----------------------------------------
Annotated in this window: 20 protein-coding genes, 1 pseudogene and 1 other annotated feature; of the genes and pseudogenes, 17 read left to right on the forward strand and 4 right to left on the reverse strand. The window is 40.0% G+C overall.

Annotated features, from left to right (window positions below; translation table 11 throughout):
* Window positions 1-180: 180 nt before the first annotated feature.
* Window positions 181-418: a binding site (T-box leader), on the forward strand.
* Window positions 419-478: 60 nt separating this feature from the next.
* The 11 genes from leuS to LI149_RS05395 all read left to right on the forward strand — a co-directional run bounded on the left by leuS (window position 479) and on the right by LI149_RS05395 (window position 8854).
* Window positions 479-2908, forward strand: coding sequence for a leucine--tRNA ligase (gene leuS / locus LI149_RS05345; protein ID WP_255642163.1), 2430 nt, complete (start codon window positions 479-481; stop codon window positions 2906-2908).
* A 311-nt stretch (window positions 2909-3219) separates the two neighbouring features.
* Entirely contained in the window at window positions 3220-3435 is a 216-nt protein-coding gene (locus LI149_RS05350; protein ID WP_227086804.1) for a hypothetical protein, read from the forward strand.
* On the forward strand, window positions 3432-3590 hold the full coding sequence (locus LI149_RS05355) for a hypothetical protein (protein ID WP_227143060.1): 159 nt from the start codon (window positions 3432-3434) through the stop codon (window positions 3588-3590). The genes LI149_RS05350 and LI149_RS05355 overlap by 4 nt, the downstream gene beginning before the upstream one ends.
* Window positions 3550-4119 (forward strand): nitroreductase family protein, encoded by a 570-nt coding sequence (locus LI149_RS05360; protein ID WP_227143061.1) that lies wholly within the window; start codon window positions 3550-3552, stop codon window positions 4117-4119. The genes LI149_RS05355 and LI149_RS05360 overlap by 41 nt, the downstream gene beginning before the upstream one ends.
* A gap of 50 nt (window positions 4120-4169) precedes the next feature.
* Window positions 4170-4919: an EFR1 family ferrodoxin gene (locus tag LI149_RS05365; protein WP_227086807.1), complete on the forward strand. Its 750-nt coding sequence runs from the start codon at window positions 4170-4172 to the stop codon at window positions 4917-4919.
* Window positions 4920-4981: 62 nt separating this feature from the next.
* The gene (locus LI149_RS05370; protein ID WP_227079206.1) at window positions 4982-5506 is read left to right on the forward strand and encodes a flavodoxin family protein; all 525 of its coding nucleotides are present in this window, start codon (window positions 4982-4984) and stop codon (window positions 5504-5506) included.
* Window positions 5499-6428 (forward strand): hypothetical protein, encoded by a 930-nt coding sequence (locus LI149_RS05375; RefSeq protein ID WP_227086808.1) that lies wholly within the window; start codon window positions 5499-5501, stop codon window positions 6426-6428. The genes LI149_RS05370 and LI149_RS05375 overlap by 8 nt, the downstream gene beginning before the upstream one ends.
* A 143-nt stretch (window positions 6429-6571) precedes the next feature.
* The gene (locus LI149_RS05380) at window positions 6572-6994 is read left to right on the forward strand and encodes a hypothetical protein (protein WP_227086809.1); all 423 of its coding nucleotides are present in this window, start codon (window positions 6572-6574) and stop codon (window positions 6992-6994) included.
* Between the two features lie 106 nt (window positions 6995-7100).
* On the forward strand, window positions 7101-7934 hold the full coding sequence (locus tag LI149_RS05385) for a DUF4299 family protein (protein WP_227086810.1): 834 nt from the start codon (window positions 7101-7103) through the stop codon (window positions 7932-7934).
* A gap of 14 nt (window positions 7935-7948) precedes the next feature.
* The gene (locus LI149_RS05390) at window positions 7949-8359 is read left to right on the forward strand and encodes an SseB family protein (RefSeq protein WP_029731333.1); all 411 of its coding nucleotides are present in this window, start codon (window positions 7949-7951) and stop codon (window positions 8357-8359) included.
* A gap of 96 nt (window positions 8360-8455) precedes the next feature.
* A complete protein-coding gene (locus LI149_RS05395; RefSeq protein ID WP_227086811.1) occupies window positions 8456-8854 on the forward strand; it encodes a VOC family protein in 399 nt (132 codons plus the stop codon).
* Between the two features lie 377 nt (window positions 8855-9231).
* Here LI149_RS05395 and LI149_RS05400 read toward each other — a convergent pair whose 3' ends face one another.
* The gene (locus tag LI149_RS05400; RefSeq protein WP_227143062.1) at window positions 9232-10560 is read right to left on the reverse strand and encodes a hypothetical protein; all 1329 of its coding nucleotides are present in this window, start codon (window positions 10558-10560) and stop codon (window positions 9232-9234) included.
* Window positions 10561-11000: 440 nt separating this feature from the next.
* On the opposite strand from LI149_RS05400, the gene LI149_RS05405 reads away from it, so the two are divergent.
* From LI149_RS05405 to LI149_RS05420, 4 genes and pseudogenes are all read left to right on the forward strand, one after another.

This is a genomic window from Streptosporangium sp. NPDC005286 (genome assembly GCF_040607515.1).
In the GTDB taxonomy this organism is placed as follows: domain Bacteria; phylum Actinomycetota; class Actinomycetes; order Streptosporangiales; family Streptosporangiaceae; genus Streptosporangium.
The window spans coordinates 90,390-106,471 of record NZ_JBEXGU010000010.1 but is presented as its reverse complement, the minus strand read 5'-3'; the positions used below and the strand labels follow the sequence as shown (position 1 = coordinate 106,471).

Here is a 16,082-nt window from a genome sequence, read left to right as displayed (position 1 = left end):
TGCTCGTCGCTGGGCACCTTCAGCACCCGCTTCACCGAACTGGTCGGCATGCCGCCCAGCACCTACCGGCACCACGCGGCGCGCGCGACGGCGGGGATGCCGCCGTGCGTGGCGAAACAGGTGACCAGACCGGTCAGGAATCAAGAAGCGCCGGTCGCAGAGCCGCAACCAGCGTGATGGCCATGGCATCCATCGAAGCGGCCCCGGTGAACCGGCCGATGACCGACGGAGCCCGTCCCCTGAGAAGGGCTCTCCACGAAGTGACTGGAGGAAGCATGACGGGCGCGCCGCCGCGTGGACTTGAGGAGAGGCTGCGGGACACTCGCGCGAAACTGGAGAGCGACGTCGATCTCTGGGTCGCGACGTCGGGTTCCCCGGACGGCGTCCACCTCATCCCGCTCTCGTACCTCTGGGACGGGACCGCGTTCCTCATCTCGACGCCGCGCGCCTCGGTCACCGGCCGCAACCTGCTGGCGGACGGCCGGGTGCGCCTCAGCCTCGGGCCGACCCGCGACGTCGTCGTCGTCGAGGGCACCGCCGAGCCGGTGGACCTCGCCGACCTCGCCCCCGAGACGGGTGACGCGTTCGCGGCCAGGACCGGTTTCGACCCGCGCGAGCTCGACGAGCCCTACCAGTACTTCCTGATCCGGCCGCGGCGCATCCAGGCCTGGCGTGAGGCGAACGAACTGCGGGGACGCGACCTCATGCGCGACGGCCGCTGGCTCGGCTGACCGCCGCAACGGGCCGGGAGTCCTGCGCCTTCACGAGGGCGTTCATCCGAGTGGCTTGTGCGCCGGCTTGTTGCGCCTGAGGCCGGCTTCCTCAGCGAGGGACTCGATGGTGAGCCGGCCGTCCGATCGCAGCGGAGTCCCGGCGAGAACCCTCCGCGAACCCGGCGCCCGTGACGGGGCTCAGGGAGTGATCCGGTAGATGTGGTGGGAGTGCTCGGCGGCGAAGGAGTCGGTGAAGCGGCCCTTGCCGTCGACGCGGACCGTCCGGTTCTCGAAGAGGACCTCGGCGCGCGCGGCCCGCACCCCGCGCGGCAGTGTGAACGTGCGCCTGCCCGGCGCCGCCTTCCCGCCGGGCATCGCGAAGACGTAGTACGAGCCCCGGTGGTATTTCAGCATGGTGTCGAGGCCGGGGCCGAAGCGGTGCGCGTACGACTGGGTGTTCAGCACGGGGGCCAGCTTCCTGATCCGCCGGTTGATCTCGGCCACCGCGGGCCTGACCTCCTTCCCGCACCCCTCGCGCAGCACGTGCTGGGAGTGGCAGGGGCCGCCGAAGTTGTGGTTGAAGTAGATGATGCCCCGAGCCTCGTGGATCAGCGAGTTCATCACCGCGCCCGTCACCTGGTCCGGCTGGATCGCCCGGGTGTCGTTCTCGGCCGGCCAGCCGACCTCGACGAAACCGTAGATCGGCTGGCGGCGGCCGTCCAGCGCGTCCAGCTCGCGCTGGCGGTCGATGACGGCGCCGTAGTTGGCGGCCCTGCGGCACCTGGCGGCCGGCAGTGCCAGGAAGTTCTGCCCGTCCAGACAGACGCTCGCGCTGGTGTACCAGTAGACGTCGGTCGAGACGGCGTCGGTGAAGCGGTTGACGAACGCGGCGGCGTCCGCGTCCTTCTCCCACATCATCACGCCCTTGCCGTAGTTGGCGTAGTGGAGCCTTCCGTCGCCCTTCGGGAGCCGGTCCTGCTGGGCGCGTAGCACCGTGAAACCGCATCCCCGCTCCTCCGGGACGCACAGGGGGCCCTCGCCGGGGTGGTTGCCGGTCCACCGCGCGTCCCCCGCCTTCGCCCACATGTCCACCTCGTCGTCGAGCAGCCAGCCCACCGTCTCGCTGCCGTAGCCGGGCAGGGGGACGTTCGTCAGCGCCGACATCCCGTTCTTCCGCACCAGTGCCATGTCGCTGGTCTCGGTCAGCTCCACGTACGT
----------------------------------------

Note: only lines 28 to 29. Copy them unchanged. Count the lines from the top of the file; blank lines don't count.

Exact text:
* Window positions 10561-11000: 440 nt separating this feature from the next.
* On the opposite strand from LI149_RS05400, the gene LI149_RS05405 reads away from it, so the two are divergent.